In order to survive 21st century’s rate of unprecedented technological change and disruption, business managers need understand the mindset, principles and practices from Lean Startup and apply them successfully in stablished businesses.
Eventually all business models are going to be disrupted and pace increases every year with digitalization and technology. So, organizations need the ability to experiment rapidly with new products and new business models, the ability to empower their most creative people, and the ability to engage in a continuous innovation process to unlock new sources of growth and productivity.
In this post we bring the five key books every Innovation Manager, Head of Innovation, Chief Innovation Officer and CEO should have on their desk.
The Four Steps to the Epiphany
While the term “Lean Startup” was originally coined by Eric Ries, we wanted to pay homage to the book that marked a milestone in product development and innovation, and that was the forerunner of the movement.
By the time it was published, in 2005, it offered a radical reexamination of the entire product introduction process. It made clear that companies needed a process to product development that would bring customers and their needs head first into the new product introduction process – before the product is ever launched or shipped.
The lesson was clear: by listening to potential future customers’, by going out into the field and investigating potential customers needs and markets before being inexorably committed to a specific path and precise product specs – the difference between the winners and losers – and that’s the Customer Development Process described in this book.
This book was where the famous sentence “get outside the building” was first coined.
Business Model Generation
The key to innovation in 21st century is in business models, not in products or new shiny technologies. If you cannot develop a sustainable business model out of a new technology or product, that is not innovation, it is just hype.
The scale and speed at which innovative business models are transforming industry landscapes today is unprecedented. Now is the time to understand and to address the challenge of business model innovation. And, this practical guide will teach you how to design or reinvent business models.
This book will give you deep insight into the nature of business models. It describes several models and their dynamics, innovation techniques, how to position your model, and how to lead the redesign of your own organization’s business model.
Any Innovation Team or a Startup founder should know how to quickly iterate from an early-stage idea into a plan that works.
The true product of a successful entrepreneur is not just a great solution or an innovative piece of technology, but a repeatable process that connects your solution with paying customers — in other words, finding a working business model.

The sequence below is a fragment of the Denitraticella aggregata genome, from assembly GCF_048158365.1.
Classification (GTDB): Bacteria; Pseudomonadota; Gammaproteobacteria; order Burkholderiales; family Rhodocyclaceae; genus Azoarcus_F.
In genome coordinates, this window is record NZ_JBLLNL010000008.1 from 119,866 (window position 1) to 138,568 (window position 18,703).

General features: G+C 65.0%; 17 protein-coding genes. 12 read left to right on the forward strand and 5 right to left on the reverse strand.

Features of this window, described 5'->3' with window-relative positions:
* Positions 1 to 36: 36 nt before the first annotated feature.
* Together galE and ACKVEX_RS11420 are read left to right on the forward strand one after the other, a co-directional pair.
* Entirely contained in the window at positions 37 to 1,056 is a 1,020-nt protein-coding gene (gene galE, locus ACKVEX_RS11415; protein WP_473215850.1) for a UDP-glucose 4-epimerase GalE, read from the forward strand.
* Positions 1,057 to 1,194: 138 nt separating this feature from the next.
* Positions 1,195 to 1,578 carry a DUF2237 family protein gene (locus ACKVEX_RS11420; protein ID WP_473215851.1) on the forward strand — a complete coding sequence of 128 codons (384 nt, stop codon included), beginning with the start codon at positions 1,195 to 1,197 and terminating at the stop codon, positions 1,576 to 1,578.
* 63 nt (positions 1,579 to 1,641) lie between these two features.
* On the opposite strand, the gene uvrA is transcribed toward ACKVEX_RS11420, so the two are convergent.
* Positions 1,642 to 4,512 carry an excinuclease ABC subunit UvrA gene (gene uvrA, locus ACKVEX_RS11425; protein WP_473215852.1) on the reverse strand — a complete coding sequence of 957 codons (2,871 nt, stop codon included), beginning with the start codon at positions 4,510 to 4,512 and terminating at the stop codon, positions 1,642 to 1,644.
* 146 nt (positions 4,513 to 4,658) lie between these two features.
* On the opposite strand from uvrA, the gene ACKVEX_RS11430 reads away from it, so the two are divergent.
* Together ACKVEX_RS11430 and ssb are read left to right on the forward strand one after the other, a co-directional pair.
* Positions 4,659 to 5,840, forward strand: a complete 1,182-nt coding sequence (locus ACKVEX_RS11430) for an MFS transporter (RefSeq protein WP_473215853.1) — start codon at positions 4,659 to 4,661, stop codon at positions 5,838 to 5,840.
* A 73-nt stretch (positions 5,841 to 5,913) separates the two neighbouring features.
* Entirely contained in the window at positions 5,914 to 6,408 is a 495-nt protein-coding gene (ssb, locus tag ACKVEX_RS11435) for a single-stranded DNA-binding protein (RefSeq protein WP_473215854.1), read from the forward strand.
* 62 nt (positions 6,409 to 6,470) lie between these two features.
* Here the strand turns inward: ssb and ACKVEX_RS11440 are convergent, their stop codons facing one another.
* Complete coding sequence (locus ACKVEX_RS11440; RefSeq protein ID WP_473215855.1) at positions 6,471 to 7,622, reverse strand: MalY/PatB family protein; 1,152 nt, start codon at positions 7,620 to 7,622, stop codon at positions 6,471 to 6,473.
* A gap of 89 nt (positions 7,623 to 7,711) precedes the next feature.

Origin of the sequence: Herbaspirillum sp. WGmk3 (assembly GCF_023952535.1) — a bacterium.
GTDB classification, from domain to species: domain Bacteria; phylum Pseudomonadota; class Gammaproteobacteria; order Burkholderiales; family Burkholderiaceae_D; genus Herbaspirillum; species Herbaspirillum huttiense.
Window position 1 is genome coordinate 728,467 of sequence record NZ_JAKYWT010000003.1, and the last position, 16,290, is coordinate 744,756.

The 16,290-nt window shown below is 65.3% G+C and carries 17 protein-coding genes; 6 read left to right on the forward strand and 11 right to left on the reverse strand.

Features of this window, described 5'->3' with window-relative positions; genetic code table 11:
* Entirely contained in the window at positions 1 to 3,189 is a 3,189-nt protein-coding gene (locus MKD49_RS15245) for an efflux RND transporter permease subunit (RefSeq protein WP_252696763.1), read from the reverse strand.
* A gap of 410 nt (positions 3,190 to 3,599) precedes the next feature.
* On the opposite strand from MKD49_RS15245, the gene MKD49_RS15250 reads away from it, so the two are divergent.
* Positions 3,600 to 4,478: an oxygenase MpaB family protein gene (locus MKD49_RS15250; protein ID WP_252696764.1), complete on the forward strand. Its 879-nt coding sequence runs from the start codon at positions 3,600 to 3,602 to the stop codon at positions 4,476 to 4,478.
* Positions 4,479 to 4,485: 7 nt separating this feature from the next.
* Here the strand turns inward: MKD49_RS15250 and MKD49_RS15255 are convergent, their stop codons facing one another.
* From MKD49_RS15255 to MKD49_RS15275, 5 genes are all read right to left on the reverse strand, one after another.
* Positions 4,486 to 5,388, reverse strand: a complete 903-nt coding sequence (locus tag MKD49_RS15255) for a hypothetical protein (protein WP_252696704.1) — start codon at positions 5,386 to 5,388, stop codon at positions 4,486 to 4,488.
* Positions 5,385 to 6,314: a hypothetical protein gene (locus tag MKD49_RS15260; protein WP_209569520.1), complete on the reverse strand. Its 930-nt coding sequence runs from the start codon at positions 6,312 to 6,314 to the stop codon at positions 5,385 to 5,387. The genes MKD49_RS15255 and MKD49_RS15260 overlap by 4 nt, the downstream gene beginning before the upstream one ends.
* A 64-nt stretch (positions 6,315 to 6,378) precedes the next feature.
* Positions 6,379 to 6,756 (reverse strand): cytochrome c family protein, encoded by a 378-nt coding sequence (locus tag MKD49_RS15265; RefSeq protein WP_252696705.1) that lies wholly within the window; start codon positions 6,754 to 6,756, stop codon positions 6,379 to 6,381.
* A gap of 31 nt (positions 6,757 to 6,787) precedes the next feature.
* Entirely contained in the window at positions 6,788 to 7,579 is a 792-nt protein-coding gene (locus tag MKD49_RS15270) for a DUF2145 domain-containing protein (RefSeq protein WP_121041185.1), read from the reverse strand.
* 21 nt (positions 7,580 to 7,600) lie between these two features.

This is a fundamental book if you want to learn how to bring an idea to Product-Market Fit. This book teaches youhow to develop or kill new ideas based on market acceptance.
One key reason why innovation fails in large companies is because they use the same processes and metrics they used to manage its core products to manage its innovation projects.
In this book you will find everything you need to properly apply Innovation Accounting to your innovation projects. A mandatory companion to Business Model Generation and Running Lean.
Without discussion, this is the reference book for Digital Product Management and Innovation Accounting. A must for Innovation Managers, Product Managers, Product Owners or Startup founders.
The core concept in this book is the One Metric That Matters (OMTM). That metric you should care above all else at any point in time depending on the business you are in and the stage of your product.
The Corporate Startup
This book provides an answer to the challenge that has always worried established companies; how to keep exploiting current business models to ensure sustainability, while devoting enough energy and resources to exploring future growth.
It is key to understanding how to create an innovation ecosystem in your organization. If you don’t want to be the next Kodak, Nokia or Blockbuster you need to develop the organizational structures and processes to manage innovation and don’t leave it to chance, luck or funny innovation theaters.
You must create an environment where any idea, from anywhere at any time can quickly be tested and become a successful business model that drives future growth of your organization.
Other great innovation references
- The Lean Startup – Eric Ries
- Blue Ocean Strategy – W. Chan Kim & Renée Mauborgne
- Value Proposition Design – Alex Osterwalder et al.
- Lean Enterprise – Jez Humble et al.
- Scaling Lean – Ash Maurya
- The Startup Way – Eric Ries
- The Startup J-Curve – Howard Love & Chris Abell
- Lean UX – Jeff Gothelf & Josh Seiden